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On the other hand, Unity has implemented some basics, which are a real time sink in other engines, outstandingly well.

Lets compare the coding workflow in Unreal Engine 3 and Unity 3:

In UE3 you play the game, find something you want to change. So you shutdown the Game/Editor and go to the code. You code in some immature language called UnrealScript (I think there is a complicated way to use C++ too). Then you compile. Then you startup the Game/Editor again (this is slow).

In Unity you find something you want to change. Alt-Tab to your Code Editor. Change C#/Javascript code. Alt-Tab back to the game, recompiling the code and loading it into the currently running game is automatic and takes about 1-2 seconds.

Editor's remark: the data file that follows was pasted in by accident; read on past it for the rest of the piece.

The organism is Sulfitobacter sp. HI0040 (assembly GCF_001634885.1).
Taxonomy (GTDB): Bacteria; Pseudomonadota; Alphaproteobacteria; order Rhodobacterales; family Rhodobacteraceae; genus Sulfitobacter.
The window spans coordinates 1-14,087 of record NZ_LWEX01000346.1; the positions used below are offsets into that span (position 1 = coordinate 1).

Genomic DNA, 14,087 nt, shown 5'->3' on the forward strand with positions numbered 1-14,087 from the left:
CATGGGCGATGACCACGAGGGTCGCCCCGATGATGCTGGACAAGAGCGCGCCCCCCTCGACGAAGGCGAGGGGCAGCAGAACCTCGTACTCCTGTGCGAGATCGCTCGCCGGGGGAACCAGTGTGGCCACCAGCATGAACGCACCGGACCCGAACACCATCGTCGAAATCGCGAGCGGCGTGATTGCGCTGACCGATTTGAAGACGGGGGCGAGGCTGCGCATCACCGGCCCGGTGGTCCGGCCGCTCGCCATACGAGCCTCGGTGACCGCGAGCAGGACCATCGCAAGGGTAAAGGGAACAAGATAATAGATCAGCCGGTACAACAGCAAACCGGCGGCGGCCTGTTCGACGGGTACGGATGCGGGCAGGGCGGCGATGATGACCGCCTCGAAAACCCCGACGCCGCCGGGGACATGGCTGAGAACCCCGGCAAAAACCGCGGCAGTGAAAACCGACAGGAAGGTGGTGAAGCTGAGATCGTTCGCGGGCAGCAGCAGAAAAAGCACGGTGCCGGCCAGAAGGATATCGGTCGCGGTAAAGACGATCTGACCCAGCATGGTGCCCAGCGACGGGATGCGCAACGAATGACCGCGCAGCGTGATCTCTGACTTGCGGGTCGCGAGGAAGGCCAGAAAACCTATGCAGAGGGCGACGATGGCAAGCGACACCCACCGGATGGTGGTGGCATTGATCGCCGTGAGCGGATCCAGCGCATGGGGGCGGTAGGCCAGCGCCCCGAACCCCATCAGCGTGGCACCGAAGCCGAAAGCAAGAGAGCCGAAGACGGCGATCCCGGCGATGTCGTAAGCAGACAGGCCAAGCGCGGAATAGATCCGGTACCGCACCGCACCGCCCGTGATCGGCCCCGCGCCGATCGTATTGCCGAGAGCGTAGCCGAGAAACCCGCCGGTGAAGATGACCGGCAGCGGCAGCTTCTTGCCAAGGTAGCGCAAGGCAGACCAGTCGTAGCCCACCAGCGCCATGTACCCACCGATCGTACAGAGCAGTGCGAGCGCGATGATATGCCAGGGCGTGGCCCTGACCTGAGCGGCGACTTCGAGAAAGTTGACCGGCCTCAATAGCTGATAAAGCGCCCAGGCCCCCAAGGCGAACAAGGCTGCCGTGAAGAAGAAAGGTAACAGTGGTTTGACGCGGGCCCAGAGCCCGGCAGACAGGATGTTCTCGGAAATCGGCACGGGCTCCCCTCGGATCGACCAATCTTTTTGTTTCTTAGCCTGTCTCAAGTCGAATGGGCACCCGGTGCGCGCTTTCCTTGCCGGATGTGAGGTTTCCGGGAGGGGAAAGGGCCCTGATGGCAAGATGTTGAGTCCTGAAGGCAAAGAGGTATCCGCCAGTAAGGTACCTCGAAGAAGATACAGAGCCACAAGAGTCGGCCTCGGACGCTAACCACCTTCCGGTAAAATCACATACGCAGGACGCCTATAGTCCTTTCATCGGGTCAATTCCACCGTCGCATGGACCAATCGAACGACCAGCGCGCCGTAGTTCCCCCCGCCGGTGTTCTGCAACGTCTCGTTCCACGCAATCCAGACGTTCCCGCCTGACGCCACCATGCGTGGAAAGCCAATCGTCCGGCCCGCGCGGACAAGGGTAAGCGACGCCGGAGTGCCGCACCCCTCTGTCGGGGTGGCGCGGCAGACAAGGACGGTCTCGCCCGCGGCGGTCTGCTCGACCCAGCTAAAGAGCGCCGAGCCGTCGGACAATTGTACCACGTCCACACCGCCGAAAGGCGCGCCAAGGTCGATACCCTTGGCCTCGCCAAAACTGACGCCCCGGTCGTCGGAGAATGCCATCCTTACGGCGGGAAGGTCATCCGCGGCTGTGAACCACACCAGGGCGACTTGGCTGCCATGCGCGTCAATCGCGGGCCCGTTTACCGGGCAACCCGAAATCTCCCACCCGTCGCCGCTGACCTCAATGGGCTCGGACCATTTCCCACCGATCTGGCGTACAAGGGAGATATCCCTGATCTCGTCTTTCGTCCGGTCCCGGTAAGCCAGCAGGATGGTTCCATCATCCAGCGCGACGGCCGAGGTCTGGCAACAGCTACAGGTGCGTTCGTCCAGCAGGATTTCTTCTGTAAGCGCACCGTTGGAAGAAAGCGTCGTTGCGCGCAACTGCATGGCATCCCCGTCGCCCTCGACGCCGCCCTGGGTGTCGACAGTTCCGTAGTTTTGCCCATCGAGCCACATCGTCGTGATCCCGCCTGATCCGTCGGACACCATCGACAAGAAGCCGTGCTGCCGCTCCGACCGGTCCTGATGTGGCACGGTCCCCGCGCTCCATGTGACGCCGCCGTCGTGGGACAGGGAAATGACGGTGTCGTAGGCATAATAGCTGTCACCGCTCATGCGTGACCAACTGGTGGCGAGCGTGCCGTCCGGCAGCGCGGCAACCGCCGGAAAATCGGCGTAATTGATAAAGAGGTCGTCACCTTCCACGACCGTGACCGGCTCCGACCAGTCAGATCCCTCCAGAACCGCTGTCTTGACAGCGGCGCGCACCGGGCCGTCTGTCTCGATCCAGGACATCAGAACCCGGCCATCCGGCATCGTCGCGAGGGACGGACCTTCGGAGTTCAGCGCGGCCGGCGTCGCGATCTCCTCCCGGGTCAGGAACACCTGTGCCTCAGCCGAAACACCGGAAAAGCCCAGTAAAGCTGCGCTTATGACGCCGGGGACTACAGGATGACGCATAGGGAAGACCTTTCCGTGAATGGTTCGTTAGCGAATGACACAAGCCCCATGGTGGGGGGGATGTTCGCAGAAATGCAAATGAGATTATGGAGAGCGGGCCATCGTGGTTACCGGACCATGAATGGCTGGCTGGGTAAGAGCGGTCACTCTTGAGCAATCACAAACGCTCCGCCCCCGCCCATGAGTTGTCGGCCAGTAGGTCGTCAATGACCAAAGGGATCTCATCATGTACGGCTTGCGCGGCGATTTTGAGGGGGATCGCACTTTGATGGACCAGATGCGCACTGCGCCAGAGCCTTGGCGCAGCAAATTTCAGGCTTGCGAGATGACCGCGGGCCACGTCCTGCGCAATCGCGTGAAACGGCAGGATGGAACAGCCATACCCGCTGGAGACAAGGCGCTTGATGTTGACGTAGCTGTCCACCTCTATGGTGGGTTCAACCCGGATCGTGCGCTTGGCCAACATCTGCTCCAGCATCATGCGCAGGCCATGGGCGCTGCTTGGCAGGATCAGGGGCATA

Also the engine APIs are one of the best software designs I've seen in a long time.

On the other, other hand, if you don't use their serialization system (I prefer to stick with json), automatic reloading of the code causes a hard crash as your objects have been incorrectly reloaded.

And, naturally, there's no way to turn it off. Strictly speaking there is but it requires restart of Unity, not just the game, to reload code. Which is basically the UE3 workflow you describe.

You're right though; there are quite a lot of good parts of Unity - which is why I'm sticking around for now.

But I stand by my assertion that their focus on headline features is troubling.

Unreal Engine 4 will fix the workflow, though.


And by JavaScript you mean UnityScript

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